I think I was wrongfully terminated? What now?
If you have been fired from your job, how do you know if the termination was legal or illegal? An illegal firing is called a wrongful termination. In Arizona, most employment is “at will,” which means an employee may be fired at any time for any reason with a few exceptions. These exceptions are in place to prevent employers from firing people for discriminatory reasons. These exceptions are not outlined in any one law but are spread out through many employment laws both locally and nationally. If you believe that you have lost your job for an unlawful reason, you may have a right to bring a claim for wrongful termination against your former employer. Legal remedies that may be available to you include money damages and, if you have not been officially released yet, negotiation for an appropriate severance package that includes adequate compensation.
Some of the illegal reasons for termination include:
- Firing in violation of federal and state anti-discrimination laws;
- Firing in violation of oral or written employment agreements;
- Firing in violation of labor laws, including collective bargaining laws; and
- Firing in retaliation for the employee having filed a complaint or claim against the employer.
State laws may mirror these categories of protections and may also expand on them. Given that some employers do actually wrongfully discharge employees, it is a good idea for a terminated employee to retain counsel. An experienced Mesa business attorney can help sort out the various issues and protect your rights and your reputation.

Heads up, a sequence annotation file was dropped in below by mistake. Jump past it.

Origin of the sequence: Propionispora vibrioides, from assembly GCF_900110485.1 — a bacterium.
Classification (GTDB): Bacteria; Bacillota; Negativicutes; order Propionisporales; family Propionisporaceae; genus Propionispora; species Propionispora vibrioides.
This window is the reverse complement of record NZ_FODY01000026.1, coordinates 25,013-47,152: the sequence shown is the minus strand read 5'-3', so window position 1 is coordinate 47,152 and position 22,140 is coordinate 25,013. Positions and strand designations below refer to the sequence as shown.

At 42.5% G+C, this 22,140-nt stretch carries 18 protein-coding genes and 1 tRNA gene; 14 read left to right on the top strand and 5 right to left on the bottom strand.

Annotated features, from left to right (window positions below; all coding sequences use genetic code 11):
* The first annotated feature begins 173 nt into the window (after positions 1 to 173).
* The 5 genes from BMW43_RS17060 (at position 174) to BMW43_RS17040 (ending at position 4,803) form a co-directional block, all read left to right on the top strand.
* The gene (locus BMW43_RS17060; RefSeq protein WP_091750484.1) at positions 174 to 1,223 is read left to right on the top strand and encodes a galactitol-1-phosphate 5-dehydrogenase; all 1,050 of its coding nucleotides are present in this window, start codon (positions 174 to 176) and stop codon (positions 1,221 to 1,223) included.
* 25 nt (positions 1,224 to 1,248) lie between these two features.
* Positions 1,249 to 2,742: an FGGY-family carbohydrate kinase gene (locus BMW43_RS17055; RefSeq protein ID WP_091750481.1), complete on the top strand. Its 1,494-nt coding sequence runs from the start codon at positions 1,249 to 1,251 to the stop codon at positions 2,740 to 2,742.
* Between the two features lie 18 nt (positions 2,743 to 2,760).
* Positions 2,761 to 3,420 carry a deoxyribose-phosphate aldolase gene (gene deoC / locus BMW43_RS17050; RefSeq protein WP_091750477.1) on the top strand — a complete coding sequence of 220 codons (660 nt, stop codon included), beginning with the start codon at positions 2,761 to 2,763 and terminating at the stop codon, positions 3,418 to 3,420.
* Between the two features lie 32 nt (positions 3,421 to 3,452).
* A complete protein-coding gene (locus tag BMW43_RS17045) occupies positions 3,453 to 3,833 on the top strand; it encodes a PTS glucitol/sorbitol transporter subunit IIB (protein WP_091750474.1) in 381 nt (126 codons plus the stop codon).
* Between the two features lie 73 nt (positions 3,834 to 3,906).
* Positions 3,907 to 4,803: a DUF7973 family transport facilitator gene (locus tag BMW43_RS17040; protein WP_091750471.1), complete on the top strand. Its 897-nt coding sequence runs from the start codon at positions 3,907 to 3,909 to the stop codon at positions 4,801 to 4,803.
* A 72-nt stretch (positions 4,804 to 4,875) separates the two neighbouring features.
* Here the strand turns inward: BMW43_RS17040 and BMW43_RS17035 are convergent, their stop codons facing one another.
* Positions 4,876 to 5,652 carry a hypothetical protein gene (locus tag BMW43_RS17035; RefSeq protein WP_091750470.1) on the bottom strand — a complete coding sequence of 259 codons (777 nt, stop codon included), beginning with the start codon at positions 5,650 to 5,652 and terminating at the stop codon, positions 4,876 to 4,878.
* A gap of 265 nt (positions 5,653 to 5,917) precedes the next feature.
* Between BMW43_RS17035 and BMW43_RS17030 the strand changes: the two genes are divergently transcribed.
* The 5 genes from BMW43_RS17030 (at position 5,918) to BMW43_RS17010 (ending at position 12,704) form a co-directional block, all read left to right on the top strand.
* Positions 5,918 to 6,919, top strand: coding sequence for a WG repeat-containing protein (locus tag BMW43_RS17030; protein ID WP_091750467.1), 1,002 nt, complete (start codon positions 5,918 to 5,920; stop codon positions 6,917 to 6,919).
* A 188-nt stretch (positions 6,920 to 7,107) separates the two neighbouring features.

What To Do When Fired
After being fired there are a few things that you can do to help your case. First, you need to remember to not do anything rash or bitter towards your employer. Acting out in anger can complicate any legal claim you may have. Return all company property and follow any other common post-employment procedures. Next, you should write down all the circumstances of your termination while they are fresh in your mind. Creating a timeline of events will likely be helpful. Note when you were notified and also when you were asked to leave. It is a good idea to gather as much information as possible. Ask why you were fired, find out whose decision it was to fire you, keep a copy of your termination notice if you receive written notice, and ask to see your personnel file. Be sure to document the names of everyone involved. Collect your pay stubs so that a calculation of your damages can be made. Finally, make all of this information and documentation available to your attorney.
If your former employer offers you a severance package, avoid signing it right away. You need time to review the offer, have your attorney review the offer, and negotiate the offer. An employer is not required to give severance pay to an employee unless an employment contract requires it, or the employee handbook or manual indicates that the employer has a policy of doing so. However, an employee may be able to negotiate a severance package in exchange for a promise to waive any legal claims against the employer. An attorney can explain your options and advise you as to whether a severance package or a wrongful termination claim will make more sense in your situation.
Getting fired can be embarrassing and stressful. Do not allow yourself to be intimidated and do not lose your cool. Your next steps can make all the difference in receiving fair compensation. Gather all of the information you can, delay signing anything, and contact your attorney as soon as possible.
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